Because factors other than medication adherence influence a patient’s health, other outcomes such as overall quality of life are also tough to measure.

To learn more about this research, please visit:

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Obese and Overweight Women, Children Underestimate Their True Weight

Overweight and obese mothers and their children think they weigh less than their actual weight, according to American Heart Association research. In the study of women and children in an urban, predominantly Hispanic population, most normal weight women and children in the study correctly estimated their body weight, but most obese women and children underestimated theirs. The researchers asked the study participants about their age, income, heart disease risk factors, and perceptions of their body size using silhouette images that corresponded to specific BMI types — for example, underweight, normal and overweight. The researchers found that:

  • 65.8 percent of the mothers surveyed were overweight or obese.
  • 38.9 percent of children surveyed were overweight or obese.
  • 81.8 percent of obese women underestimated their weight compared to 42.5 percent of overweight and 13.2 percent of normal weight women; similarly, 86 percent of overweight or obese children underestimated their weight compared to 15 percent of normal weight children.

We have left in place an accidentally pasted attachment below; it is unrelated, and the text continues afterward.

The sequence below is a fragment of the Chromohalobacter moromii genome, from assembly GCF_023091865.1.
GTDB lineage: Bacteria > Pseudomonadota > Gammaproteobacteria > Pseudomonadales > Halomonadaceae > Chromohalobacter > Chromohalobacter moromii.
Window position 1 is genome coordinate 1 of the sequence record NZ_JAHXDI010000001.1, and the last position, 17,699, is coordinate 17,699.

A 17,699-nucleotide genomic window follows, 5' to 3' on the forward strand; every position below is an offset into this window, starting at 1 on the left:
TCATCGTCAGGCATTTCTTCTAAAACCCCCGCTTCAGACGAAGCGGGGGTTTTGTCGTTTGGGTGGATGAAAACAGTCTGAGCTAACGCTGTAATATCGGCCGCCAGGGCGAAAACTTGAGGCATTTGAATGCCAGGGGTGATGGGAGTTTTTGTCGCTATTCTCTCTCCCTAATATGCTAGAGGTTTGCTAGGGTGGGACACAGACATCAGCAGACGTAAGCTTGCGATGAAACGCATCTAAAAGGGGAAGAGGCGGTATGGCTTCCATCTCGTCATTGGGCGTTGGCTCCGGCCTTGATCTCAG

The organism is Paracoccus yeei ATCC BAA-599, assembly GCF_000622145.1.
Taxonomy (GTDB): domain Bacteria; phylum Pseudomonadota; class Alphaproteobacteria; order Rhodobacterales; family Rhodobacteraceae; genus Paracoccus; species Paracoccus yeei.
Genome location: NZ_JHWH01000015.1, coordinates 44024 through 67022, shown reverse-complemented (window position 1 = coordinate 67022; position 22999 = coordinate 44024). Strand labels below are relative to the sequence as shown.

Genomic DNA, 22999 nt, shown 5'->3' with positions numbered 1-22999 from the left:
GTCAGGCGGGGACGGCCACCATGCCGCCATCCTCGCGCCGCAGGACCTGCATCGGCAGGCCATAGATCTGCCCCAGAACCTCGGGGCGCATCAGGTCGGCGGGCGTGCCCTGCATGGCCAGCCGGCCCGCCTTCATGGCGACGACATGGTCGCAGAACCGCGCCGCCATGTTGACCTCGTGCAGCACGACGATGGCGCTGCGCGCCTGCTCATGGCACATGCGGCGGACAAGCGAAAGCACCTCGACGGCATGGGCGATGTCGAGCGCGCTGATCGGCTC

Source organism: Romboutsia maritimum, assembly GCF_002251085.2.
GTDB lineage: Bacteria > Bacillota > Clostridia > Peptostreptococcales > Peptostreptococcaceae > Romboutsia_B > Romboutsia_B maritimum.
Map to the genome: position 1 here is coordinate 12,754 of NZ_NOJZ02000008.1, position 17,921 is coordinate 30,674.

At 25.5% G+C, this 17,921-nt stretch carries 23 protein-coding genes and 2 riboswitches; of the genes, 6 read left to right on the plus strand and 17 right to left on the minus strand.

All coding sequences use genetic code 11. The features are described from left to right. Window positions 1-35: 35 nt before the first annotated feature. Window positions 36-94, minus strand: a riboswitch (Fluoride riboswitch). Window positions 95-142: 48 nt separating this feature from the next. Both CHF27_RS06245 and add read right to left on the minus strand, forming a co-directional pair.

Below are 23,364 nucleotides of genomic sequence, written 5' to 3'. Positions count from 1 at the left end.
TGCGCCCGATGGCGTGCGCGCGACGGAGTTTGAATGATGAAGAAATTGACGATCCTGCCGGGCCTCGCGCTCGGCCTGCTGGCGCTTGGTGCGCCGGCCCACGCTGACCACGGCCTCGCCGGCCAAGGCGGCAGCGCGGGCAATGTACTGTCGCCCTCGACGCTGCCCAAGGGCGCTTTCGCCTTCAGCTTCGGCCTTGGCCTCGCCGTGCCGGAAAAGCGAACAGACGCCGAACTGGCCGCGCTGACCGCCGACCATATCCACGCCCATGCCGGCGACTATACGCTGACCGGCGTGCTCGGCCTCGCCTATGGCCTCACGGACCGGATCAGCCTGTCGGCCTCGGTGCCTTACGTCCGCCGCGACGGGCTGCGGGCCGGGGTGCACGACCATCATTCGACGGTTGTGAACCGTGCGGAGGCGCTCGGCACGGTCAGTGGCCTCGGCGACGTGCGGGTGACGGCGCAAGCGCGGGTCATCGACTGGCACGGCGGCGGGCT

• Of mothers with overweight or obese children, almost half (47.5 percent) thought their children were of normal weight.
  • Children selected larger body images than those chosen by their mothers to describe an “ideal” or “healthy” body image for a woman.
  • 41.4 percent of the children in the study thought their moms should lose weight.
According to the researchers, “These findings imply that not only is obesity prevalent in urban America, but that those most affected by it are either unaware or underestimate their true weight. In addition, obesity has become an acceptable norm in some families. Strategies to overcome the obesity epidemic will need to address this barrier to weight loss.” Future research should include interventions that study the effect of increased accuracy of body image perception on weight loss among families.